Oct. 18-19 China Party Congress, retail sales, industrial production, Q3 gross domestic product
Oct. 22 Japanese Lower House election

Companies representing 15% of S&P 500 Index market capitalization will report third-quarter earnings this week. Results in many sectors are likely to reflect the impact of recent hurricanes, so management guidance will be in focus for assessing corporate strength. Opinion polls suggest the most likely outcome of the Japanese election is a victory for Prime Minister Shinzo Abe’s incumbent LDP party in coalition with the Komeito party – and the party may even retain its two-thirds super majority.

  • Minutes from the Federal Reserve’s September meeting revealed a committee torn between disappointment in inflation and a desire to proceed with monetary policy normalization. Core U.S. inflation rose less than expected last month.
  • Global risk assets rallied, looking past geopolitical noise. Japan’s Nikkei Index hit its highest level since 1996, while European stocks reached 10-year highs. Major U.S. banks beat on earnings and revenues, but shares fell amid higher-than-expected loss provisions.
  • Eurozone industrial production exceeded expectations in August. Italy’s data were particularly strong. Spain gave Catalonia a deadline to retract its independence claim. Mexican assets came under pressure amid NAFTA talks.

Global snapshot

Weekly and 12-month performance of selected assets

 

EquitiesWeekYTD12 MonthsDiv. Yield
U.S. Large Caps 0.2% 14.0% 19.7% 2.0%
U.S. Small Caps -0.5% 11.9% 25.3% 1.2%
Non-U.S. World 1.7% 23.8% 25.1% 2.9%
Non-U.S. Developed 1.6% 21.8% 24.4% 3.1%
Japan 2.0% 17.4% 18.0% 2.1%
Emerging 2.1% 33.0% 29.3% 2.4%
Asia ex-Japan 1.8% 36.4% 30.2% 2.3%
BondsWeekYTD12 MonthsYield
U.S. Treasuries 0.5% 2.5% -0.7% 2.3%
U.S. TIPS 0.6% 2.2% 0.3% 2.5%
U.S. Investment Grade 0.6% 5.8% 3.1% 3.1%
U.S. High Yield 0.0% 7.2% 8.6% 5.5%
U.S. Municipals 0.4% 5.1% 2.2% 2.2%
Non-U.S. Developed 1.2% 9.2% 1.1% 0.8%
Emerging Market $ Bonds 0.4% 9.4% 5.8% 5.2%
CommoditiesWeekYTD12 MonthsLevel
Brent Crude Oil 2.8% 0.6% 9.9% $57.17
Gold 2.1% 13.6% 3.6% $1,304
Copper 3.2% 24.3% 46.1% $6,882
CurrenciesWeekYTD12 MonthsLevel
Euro/USD 0.8% 12.4% 6.9% 1.18
USD/Yen -0.7% -4.4% 7.8% 111.82
Pound/USD 1.7% 7.7% 8.4% 1.33

Source: Bloomberg. As of October 13, 2017
Notes: Weekly data through Friday. Equity and bond performance are measured in total index returns in U.S. dollars. U.S. large caps are represented by the S&P 500 Index; U.S. small caps are represented by the Russell 2000 Index; Non-U.S. world equity by the MSCI ACWI ex U.S.; non-U.S. developed equity by the MSCI EAFE Index; Japan, Emerging and Asia ex-Japan by their respective MSCI Indexes; U.S. Treasuries by the Bloomberg Barclays U.S. Treasury Index; U.S. TIPS by the U.S. Treasury Inflation Notes Total Return Index; U.S. investment grade by the Bloomberg Barclays U.S. Corporate Index; U.S. high yield by the Bloomberg Barclays U.S. Corporate High Yield 2% Issuer Capped Index; U.S. municipals by the Bloomberg Barclays Municipal Bond Index; non-U.S. developed bonds by the Bloomberg Barclays Global Aggregate ex USD; and emerging market $ bonds by the JP Morgan EMBI Global Diversified Index. Brent crude oil prices are in U.S. dollars per barrel, gold prices are in U.S. dollar per troy ounce and copper prices are in U.S. dollar per metric ton. The Euro/USD level is represented by U.S. dollar per euro, USD/JPY by yen per U.S. dollar and Pound/USD by U.S. dollar per pound. Index performance is shown for illustrative purposes only. It is not possible to invest directly in an index. Past performance is not indicative of future results.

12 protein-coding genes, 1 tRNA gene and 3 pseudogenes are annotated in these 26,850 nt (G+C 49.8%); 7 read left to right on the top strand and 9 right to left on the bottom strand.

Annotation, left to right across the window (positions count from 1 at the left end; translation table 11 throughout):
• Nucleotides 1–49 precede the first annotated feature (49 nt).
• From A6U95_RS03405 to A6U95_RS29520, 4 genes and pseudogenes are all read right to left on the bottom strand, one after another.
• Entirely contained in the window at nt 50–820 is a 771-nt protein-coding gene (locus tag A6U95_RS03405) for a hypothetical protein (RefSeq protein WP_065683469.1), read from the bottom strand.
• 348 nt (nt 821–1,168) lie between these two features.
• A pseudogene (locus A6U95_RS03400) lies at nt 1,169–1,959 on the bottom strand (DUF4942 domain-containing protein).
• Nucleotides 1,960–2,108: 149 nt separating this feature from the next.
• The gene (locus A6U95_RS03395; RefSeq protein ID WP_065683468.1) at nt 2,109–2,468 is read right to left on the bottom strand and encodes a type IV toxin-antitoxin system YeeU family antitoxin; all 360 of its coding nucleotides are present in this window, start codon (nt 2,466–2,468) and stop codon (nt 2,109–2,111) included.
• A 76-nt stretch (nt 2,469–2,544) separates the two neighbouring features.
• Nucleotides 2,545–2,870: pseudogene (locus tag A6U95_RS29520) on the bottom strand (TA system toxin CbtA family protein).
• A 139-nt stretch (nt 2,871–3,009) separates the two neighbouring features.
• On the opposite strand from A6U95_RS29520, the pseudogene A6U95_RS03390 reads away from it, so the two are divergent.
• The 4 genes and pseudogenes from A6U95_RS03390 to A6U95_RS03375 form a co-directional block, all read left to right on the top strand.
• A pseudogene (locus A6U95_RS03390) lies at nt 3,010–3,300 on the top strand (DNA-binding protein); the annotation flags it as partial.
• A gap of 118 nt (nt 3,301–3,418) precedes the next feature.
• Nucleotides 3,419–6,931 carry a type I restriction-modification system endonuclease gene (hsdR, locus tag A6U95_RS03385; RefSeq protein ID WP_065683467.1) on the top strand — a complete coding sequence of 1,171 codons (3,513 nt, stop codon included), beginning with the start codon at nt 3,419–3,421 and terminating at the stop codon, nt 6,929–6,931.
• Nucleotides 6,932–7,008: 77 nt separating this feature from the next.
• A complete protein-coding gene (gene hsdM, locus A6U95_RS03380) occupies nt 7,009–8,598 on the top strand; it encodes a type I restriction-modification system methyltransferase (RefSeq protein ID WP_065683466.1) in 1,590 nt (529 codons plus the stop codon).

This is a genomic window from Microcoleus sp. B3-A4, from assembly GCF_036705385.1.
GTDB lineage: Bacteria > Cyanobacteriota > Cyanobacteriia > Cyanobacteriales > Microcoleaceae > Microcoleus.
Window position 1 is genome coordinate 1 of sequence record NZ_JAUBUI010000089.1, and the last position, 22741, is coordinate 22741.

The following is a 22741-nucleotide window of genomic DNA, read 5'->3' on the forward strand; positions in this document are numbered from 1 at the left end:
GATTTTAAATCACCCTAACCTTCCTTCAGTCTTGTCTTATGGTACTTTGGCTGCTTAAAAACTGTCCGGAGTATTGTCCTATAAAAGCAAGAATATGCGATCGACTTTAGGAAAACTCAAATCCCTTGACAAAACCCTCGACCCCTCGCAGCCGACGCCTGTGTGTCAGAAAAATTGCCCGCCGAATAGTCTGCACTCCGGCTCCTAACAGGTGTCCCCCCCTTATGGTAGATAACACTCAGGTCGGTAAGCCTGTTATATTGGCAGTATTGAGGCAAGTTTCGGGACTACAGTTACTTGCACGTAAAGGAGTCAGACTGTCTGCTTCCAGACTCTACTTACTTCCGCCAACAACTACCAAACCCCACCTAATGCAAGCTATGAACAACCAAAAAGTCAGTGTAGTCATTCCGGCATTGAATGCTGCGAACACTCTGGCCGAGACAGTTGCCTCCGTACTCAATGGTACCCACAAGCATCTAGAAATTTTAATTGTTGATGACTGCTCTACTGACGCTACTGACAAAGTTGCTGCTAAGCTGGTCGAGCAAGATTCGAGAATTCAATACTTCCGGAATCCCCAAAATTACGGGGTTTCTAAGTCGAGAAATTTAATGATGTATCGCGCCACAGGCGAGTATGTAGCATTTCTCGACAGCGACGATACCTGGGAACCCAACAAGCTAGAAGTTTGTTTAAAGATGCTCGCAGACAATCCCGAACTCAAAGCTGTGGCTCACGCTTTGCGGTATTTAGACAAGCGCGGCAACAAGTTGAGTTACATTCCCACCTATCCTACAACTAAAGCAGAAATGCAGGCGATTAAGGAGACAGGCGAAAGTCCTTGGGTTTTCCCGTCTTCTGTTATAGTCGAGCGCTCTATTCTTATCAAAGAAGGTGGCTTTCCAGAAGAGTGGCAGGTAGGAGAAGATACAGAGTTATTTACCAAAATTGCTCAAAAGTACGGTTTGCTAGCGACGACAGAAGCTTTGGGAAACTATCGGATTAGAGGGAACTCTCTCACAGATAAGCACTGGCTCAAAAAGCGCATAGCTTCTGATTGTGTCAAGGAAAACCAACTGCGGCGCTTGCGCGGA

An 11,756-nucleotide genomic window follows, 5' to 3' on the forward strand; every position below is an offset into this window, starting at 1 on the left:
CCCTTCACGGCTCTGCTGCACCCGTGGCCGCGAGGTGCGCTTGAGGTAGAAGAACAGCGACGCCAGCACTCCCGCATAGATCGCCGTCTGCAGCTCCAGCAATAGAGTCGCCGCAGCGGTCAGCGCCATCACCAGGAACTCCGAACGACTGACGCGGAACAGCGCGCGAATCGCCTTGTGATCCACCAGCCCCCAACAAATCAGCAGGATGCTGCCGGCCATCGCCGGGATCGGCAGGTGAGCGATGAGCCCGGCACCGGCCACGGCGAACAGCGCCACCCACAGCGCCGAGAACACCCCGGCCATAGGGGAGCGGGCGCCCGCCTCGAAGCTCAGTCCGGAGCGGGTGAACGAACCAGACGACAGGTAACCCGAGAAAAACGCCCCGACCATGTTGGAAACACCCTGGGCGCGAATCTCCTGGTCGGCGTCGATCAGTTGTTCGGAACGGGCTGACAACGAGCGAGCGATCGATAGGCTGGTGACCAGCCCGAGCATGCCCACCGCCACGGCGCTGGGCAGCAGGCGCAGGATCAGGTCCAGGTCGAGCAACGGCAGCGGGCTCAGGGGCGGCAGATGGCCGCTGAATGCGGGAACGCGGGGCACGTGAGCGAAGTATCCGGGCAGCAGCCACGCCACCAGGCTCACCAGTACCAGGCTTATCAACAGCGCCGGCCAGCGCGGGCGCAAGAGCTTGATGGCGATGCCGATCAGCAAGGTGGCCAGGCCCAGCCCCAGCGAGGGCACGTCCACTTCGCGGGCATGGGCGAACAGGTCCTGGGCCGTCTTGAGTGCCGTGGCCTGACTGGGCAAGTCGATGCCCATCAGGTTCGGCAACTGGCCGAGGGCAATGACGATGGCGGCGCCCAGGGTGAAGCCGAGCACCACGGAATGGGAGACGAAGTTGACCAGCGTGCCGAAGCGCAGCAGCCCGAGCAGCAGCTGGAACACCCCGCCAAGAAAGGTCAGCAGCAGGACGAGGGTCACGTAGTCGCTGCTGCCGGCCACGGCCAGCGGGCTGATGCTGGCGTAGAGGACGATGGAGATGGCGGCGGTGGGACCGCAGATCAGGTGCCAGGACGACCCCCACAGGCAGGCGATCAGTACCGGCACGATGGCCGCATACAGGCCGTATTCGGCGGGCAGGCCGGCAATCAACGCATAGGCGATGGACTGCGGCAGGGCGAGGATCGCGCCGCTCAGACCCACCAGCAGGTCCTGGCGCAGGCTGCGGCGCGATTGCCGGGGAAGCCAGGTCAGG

Asset class views

Views from a U.S. dollar perspective over a three-month horizon

Table: Asset class views from a U.S. dollar perspective

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Richard Turnill
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Kate Moore
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Jeffrey Rosenberg
Chief Fixed Income Strategist